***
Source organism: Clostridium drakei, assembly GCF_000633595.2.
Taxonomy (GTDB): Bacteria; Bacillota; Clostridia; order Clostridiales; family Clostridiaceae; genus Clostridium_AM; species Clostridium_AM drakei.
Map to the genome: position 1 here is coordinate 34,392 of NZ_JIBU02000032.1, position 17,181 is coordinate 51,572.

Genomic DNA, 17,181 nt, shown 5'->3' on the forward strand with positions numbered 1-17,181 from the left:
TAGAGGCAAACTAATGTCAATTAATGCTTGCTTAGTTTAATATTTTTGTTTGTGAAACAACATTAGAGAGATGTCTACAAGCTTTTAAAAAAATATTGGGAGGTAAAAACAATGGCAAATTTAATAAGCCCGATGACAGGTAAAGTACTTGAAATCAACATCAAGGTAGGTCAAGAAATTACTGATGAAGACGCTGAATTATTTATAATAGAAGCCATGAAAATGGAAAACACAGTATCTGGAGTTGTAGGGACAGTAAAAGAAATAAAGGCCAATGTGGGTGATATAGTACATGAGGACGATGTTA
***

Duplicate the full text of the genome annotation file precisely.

Source organism: Clostridium drakei, assembly GCF_000633595.2.
Taxonomy (GTDB): Bacteria; Bacillota; Clostridia; order Clostridiales; family Clostridiaceae; genus Clostridium_AM; species Clostridium_AM drakei.
Map to the genome: position 1 here is coordinate 34,392 of NZ_JIBU02000032.1, position 17,181 is coordinate 51,572.

Genomic DNA, 17,181 nt, shown 5'->3' on the forward strand with positions numbered 1-17,181 from the left:
TAGAGGCAAACTAATGTCAATTAATGCTTGCTTAGTTTAATATTTTTGTTTGTGAAACAACATTAGAGAGATGTCTACAAGCTTTTAAAAAAATATTGGGAGGTAAAAACAATGGCAAATTTAATAAGCCCGATGACAGGTAAAGTACTTGAAATCAACATCAAGGTAGGTCAAGAAATTACTGATGAAGACGCTGAATTATTTATAATAGAAGCCATGAAAATGGAAAACACAGTATCTGGAGTTGTAGGGACAGTAAAAGAAATAAAGGCCAATGTGGGTGATATAGTACATGAGGACGATGTTA